As an alternative ground for its summary judgment award to Navy Federal, the district court concluded that the doctrine of laches bars the EEOC's claim.   In so ruling, it based its decision wholly on the delay by the FCHRC while the matter was pending in Fairfax County.   Opinion at 11-12.   Under our precedent, the equitable defense of laches requires a defendant to prove “(1) lack of diligence by the party against whom the defense is asserted, and (2) prejudice to the party asserting the defense.”  White v. Daniel, 909 F.2d 99, 102 (4th Cir.1990) (internal quotation marks omitted).   The first element of laches, lack of diligence, is satisfied where a plaintiff has unreasonably delayed in pursuing his claim.   See id.   On this point, the court observed that, because the FCHRC had proceeded so slowly, the EEOC “was unable to adopt the FCHRC's findings and move forward until July 2001,” over four years after Simms filed her initial complaint.   Opinion at 12.   The “unreasonable delay” identified by the court was the failure of the FCHRC to timely investigate Simms's claim.   The court thus attributed to the EEOC the delay caused by the FCHRC in concluding that laches bars the claim asserted in the EEOC's Complaint.14  As explained below, the court erred in imputing the actions of the FCHRC to the EEOC.

 In support of the district court's ruling on this issue, Navy Federal maintains that an agency relationship exists between the EEOC and the FCHRC.   Based on our analysis of the pertinent statutory provisions, however, the two agencies operate with substantial independence.   Title VII's provisions regarding “FEP” or “deferral” agencies such as the FCHRC,15 including sections 706(c)-(e) and 709(b)-(d).  See 42 U.S.C. §§ 2000e-5(c) to (e), §§ 2000e-8(b) to (d).  These provisions are best understood as creating a system of “cooperative federalism,” under which, in the interests of comity, the EEOC and state and local authorities share primary responsibility to enforce the civil rights laws.   See, e.g., Phillip J. Weiser, Towards a Constitutional Architecture for Cooperative Federalism, 79 N.C. L.Rev. 663, 671 (2001) (“[R]eal authority under [cooperative federalism] regimes often rests with the states which ultimately exercise considerable discretion in making and implementing policy.”).   Sections 709(c) and (d) of Title VII, for example, grant deferral agencies exclusive jurisdiction for at least sixty days to act upon charges arising within their respective jurisdictions.  42 U.S.C. § 2000e-5(c) to (d).  The courts have interpreted those provisions as being designed to provide the deferral agencies with the opportunity to resolve discrimination claims without federal intervention.   See EEOC v. Commercial Office Prods. Co., 486 U.S. 107, 110-11, 108 S.Ct. 1666, 100 L.Ed.2d 96 (1988) (citing both Supreme Court decisions and Title VII's legislative history in support of this proposition);  Puryear v. County of Roanoke, 214 F.3d 514, 517 (4th Cir.2000) (“The purpose of the presumptive sixty-day deferral period is comity-to provide states and localities the first opportunity to combat discrimination, free from premature federal intervention.”);   see also Love v. Pullman Co., 404 U.S. 522, 526, 92 S.Ct. 616, 30 L.Ed.2d 679 (1972).   These understandings rest on the premise that deferral agencies such as the FCHRC enjoy a substantial degree of autonomy and discretion.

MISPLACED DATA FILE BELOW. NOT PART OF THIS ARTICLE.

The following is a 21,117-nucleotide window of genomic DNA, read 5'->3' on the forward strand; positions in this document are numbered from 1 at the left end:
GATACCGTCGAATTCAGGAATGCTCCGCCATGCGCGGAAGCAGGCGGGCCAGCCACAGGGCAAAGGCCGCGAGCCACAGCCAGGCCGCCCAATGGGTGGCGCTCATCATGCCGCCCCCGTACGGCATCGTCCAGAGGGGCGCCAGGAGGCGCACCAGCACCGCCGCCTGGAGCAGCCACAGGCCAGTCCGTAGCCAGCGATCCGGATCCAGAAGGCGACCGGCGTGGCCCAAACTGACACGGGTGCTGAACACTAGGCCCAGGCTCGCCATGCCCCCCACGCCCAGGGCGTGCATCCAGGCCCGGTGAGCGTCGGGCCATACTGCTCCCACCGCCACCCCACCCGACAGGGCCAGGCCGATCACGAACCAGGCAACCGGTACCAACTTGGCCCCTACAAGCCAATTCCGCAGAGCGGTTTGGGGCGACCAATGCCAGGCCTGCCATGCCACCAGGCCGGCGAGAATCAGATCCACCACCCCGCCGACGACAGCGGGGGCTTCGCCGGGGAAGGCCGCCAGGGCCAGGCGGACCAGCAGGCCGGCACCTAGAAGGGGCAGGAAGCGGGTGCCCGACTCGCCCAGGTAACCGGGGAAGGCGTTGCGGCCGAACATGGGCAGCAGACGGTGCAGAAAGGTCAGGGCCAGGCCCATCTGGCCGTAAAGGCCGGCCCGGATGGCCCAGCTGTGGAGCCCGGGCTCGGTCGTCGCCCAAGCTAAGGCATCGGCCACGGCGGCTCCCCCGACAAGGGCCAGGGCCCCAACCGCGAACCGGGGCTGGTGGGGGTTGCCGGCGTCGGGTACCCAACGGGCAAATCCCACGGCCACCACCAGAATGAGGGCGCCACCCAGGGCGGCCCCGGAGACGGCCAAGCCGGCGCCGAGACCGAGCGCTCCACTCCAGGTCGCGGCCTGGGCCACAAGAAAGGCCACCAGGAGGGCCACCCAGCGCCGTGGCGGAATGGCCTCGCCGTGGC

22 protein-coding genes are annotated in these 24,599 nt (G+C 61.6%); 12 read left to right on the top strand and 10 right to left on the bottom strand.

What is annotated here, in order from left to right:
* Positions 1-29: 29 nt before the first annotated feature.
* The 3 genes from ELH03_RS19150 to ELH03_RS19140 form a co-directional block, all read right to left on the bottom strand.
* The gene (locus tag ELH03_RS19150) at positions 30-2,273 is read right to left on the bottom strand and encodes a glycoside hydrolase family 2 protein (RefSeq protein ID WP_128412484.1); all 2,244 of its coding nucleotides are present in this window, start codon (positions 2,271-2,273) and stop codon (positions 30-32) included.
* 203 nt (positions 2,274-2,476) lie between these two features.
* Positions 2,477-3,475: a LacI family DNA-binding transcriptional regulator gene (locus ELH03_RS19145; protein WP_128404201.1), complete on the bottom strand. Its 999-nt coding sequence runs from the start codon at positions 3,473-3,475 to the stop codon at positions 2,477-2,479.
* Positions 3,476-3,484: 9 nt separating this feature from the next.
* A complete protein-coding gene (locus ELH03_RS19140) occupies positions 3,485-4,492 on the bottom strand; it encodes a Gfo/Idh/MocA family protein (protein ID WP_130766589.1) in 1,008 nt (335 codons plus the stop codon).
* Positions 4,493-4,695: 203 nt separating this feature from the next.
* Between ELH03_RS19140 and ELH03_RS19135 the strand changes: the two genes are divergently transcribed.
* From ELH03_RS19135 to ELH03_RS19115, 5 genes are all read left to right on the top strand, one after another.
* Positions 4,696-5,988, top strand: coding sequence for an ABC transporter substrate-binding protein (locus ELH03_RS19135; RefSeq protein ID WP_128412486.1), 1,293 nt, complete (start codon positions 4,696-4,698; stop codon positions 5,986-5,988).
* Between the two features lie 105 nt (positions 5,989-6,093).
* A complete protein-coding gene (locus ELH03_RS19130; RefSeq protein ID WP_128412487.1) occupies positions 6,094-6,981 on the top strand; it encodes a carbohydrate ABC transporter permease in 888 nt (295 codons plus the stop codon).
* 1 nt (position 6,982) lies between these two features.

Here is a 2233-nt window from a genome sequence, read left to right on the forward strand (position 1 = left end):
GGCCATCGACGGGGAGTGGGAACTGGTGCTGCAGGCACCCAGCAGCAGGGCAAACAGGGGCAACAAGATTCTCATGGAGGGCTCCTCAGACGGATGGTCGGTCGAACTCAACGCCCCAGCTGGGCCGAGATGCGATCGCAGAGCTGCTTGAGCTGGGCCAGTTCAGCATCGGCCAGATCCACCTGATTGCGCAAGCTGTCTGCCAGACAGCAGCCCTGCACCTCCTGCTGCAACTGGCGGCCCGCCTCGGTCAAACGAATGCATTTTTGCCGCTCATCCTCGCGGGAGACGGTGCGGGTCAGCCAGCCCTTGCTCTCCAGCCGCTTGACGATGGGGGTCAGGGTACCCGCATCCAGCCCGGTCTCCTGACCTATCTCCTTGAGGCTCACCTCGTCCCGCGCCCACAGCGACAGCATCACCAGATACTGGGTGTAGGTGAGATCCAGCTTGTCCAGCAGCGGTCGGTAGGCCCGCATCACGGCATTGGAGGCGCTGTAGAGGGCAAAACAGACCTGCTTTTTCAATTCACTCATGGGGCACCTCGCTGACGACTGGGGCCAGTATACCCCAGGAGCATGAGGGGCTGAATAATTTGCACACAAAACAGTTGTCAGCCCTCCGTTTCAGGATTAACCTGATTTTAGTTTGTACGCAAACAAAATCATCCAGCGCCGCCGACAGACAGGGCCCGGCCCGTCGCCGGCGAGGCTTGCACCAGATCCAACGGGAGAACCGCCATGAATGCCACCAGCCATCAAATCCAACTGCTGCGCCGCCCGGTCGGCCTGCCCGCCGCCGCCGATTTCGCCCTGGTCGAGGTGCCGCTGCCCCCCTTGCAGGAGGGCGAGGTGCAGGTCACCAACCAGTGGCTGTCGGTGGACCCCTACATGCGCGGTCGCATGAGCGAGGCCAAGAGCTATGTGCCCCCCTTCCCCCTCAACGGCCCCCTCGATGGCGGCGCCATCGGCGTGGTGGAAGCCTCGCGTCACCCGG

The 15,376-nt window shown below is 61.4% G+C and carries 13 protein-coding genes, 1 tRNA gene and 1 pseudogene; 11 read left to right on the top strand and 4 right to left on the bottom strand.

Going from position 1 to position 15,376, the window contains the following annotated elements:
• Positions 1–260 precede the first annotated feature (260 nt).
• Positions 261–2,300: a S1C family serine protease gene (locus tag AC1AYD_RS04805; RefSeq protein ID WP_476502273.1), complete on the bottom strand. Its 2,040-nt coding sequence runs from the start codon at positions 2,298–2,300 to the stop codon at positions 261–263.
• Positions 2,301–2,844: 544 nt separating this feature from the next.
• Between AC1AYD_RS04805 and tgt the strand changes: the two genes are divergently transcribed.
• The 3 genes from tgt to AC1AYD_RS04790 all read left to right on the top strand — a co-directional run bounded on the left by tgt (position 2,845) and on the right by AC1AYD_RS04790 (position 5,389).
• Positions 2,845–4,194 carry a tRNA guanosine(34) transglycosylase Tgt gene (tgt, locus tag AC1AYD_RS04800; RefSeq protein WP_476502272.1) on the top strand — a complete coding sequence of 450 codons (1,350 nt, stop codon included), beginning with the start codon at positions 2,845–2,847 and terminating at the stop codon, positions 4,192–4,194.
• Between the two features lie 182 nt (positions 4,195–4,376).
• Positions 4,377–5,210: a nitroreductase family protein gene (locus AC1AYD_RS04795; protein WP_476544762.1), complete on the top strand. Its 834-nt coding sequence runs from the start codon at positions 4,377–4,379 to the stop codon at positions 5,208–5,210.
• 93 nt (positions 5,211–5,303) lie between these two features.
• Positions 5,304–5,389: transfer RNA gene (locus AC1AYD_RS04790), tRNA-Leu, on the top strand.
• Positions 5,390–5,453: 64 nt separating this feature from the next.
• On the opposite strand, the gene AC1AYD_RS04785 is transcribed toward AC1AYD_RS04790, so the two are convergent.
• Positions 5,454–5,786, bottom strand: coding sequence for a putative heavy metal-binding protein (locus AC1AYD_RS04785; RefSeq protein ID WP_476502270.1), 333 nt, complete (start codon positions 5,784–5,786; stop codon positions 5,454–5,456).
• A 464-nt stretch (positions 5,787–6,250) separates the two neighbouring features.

In further support of its contention that the EEOC and the FCHRC enjoy an agency relationship, Navy Federal relies on section II.A of the Worksharing Agreement, under which each agency designates the other as its agent “for the purpose of receiving and drafting charges.”   Yet, the Worksharing Agreement, when viewed as a whole, is consistent with our assessment of the statutory framework for the relationship between the EEOC and the FCHRC.   The overall thrust of the Worksharing Agreement, as its title suggests, is to divide the work-load on proceedings over which the two agencies possess common jurisdiction.   Section III.A.1 of the Worksharing Agreement lists those matters that the EEOC is required to initially process, while section III.A.2 lists those committed to the authority of the FCHRC.   The independence that the two agencies retain to process and investigate their own charges is made evident by section II.C of the Agreement, which provides that “[n]ormally, once an Agency begins an investigation, it resolves the charge.”   Indeed, the designation of each agency as an agent of the other for the purpose of receiving and drafting charges is simply a matter of convenience for the charging party.   Under section II.A, the receipt by either agency of a charge automatically initiates the proceeding for the purposes of Title VII's timing provisions, and the charges are freely transferred between the two agencies.   The Worksharing Agreement, therefore, does not alter the fact that the EEOC and the FCHRC operate with substantial independence and autonomy.16